Roger Langridge is a British (New Zealand born) comics and webcomics creator whose mind and pen… well, wander a bit, and delightfully so. He is best know for his whacked-out character Fred the Clown and his webcomic Hotel Fred, both of which are more a playground for Langridge’s fertile imaginings than a coherent story in the usual sense.
Langridge has a style that seems “cartoony” on the surface, but is in fact quite sophisticated. His strong clean lines and carefully chosen color (sometimes bright, sometimes in subtle monochromatic palettes) are at once graphically strong and charmingly whimsical; and his drawings are just a treat for anyone who enjoys good comics and cartoon art. His work looks great in black an white too, handled with deft use of patterns and hatchings that show a fine command of the textural language of pen and ink drawing.
Langridge’s comics reveal a genuine fondness for (and knowledge of) the great comics artists of the past. Nowhere is this more evident than in FRED THE CLOWN – An Illustrated History, Langridge’s hilarious and dead-on send-up of every “History of Comic Strips” book or article you’ve every read. The “history” features a pastiche of Fred strips as if done by RF Outcault, Winsor McCay, Max Fleischer, George Herriman and Robert Crumb, among others! His work reveals influences from a host of cartooning and comics greats: E.C. Segar, Cliff Sterrett, Will Elder, Wally Wood, B. Kliban…, the list goes on.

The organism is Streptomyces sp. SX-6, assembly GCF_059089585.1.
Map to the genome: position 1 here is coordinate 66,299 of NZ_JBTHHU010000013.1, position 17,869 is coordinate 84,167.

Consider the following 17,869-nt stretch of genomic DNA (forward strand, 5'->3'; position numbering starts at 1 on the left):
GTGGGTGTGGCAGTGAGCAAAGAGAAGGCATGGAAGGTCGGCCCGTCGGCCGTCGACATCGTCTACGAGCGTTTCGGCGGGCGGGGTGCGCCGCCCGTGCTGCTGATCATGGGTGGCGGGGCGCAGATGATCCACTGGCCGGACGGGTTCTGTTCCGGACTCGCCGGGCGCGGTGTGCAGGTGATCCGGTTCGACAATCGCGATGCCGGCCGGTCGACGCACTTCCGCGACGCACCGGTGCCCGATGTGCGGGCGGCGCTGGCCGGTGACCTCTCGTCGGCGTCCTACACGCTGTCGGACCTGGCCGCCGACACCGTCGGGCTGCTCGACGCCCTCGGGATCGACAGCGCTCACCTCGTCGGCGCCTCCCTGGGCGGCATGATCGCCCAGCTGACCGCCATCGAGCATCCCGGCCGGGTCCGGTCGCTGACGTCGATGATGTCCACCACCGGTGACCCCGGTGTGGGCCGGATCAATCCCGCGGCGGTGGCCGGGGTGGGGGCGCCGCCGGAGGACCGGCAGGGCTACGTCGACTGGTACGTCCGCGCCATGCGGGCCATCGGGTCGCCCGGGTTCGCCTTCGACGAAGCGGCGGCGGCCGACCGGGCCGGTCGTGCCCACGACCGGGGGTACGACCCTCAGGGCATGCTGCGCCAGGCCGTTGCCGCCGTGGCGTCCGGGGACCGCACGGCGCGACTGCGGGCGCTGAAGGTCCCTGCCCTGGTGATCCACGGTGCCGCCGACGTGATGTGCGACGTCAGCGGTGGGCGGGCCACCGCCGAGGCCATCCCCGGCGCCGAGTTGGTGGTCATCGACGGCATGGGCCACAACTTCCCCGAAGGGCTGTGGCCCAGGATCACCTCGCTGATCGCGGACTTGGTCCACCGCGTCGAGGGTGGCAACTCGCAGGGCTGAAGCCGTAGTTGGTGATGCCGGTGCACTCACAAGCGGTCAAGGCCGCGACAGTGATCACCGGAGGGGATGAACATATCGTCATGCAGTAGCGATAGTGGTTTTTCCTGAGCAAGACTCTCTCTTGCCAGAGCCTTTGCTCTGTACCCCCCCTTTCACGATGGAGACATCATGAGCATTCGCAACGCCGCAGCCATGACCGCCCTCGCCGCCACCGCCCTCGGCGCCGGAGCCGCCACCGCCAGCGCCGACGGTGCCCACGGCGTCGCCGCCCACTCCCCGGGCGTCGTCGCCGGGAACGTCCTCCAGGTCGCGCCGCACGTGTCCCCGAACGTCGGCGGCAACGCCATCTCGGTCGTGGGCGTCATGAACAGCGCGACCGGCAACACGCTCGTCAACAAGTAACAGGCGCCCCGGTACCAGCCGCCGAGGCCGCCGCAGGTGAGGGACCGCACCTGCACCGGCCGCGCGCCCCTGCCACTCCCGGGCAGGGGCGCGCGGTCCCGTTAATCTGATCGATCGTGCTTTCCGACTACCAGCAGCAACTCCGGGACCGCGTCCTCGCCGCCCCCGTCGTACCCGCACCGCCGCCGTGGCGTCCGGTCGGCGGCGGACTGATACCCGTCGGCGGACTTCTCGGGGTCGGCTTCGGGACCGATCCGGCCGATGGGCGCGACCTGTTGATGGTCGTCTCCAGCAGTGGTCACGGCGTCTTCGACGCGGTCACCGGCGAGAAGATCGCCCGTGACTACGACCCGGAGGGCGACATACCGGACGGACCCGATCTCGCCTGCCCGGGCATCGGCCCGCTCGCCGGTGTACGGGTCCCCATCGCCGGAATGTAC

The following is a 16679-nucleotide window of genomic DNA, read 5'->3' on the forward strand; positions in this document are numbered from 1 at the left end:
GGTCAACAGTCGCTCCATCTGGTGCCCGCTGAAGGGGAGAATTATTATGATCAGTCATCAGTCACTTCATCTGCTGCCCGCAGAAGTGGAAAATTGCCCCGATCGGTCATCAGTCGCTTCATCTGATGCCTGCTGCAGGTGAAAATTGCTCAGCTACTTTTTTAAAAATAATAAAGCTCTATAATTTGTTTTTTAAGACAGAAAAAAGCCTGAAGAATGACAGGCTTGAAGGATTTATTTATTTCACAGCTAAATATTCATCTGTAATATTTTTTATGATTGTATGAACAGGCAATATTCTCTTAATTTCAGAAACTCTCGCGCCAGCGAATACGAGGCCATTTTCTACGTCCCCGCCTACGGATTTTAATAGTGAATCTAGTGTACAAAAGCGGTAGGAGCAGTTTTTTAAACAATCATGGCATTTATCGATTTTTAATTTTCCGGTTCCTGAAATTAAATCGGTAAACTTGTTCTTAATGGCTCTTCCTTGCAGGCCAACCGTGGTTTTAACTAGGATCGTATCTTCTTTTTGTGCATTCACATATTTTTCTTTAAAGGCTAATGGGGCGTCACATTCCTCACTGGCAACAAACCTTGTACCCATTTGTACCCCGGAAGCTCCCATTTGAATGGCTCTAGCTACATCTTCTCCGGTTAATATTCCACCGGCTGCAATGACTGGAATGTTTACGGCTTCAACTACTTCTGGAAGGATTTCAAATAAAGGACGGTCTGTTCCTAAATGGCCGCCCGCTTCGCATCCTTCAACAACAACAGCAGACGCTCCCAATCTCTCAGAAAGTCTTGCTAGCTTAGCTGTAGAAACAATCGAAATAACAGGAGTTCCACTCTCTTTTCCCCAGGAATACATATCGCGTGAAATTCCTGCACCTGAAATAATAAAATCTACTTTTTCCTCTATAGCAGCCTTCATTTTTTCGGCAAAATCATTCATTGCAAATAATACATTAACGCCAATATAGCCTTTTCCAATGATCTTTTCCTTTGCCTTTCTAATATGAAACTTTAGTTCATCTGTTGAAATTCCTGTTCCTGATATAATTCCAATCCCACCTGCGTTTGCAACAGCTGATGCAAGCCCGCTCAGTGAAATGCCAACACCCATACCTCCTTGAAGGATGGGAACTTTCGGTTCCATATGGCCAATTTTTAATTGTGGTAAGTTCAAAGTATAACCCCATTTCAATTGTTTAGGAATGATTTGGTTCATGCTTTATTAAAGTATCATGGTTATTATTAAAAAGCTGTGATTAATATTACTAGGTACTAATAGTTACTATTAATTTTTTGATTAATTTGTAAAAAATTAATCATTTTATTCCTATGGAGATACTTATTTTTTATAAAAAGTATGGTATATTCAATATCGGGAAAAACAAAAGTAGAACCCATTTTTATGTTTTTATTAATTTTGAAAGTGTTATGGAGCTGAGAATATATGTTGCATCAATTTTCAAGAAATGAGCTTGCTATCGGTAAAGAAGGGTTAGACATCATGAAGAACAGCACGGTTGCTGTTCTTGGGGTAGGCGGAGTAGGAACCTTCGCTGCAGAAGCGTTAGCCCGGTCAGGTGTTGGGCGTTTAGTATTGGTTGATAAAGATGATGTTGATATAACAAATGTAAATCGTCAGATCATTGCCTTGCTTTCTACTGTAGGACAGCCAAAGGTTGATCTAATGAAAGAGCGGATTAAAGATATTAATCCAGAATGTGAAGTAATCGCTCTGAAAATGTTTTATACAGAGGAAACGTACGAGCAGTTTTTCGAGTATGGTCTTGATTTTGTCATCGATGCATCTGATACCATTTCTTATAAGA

In his affection for the great newspaper strips and comic books of the past, and in his exploration of the paneled language of comics as elements of graphic design, Langridge treads some of the same ground as Chris Ware, but with a decidedly different bent (and bent is the operative word). My mental thesaurus is coughing up words like “zany”, “wacky”, “loopy” and “off the wall” in an ineffectual attempt to describe his excursions into comics’ loonier territory.
The Comics page of his site features links to the Fred weekly comics, an archive of his attempt at a daily comic and PDF Minicomics that you can download free. For some of the best stuff, though, pick up on the terrific print versions of his comics, including Fred the Clown, his anthology of stuff from Zoot and The Collected Knuckles the Malevolent Nun. Yowzza!